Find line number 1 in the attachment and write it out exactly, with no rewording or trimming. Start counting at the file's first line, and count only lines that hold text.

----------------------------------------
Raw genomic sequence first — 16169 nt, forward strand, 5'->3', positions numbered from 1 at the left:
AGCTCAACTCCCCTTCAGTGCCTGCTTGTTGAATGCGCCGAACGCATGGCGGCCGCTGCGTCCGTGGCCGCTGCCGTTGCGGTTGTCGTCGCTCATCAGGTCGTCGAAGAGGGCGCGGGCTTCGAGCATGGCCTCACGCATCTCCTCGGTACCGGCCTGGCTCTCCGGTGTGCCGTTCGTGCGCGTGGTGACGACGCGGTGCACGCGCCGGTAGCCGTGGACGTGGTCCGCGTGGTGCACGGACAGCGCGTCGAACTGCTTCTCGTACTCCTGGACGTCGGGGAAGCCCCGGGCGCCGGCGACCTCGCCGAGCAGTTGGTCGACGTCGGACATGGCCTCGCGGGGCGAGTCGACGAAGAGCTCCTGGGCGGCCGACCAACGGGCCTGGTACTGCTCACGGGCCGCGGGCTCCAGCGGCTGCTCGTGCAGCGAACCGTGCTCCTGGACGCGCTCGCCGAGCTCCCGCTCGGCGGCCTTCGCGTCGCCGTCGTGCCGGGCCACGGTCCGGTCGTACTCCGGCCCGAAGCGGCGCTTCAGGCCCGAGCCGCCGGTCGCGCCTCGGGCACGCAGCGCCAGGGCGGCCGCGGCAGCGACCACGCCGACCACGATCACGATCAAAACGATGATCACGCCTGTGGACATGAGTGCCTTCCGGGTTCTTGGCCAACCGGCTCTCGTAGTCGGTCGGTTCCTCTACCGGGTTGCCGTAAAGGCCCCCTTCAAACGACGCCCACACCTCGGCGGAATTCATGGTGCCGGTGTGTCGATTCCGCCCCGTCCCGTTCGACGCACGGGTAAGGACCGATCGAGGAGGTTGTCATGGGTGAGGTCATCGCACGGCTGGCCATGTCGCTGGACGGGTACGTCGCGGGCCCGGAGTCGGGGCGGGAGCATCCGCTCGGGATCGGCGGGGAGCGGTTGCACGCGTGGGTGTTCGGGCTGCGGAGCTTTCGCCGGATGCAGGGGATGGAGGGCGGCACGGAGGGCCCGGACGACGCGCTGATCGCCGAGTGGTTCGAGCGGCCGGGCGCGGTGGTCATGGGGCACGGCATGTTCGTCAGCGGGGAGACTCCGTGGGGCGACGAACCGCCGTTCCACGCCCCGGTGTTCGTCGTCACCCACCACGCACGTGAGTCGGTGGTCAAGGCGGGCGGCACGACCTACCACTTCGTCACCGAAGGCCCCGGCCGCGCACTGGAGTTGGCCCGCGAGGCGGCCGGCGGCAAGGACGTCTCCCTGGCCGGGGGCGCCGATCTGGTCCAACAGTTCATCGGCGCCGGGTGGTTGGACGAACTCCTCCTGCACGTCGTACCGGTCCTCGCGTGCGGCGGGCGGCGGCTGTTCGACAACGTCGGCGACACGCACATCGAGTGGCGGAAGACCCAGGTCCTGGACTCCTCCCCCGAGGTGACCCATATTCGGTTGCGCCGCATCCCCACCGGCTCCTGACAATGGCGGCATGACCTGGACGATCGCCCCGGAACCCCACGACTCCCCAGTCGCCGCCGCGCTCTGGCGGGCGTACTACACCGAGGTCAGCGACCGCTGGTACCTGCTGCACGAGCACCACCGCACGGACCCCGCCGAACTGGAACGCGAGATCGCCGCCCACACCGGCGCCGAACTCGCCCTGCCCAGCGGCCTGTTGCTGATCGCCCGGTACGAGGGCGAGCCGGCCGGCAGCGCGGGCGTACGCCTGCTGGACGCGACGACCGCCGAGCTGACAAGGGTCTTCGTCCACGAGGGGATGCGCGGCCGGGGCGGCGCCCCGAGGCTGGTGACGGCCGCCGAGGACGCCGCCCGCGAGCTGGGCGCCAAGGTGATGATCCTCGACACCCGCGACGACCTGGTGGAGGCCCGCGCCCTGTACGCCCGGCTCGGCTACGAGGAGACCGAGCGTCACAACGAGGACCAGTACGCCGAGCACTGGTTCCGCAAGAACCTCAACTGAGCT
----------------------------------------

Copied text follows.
Raw genomic sequence first — 16169 nt, forward strand, 5'->3', positions numbered from 1 at the left: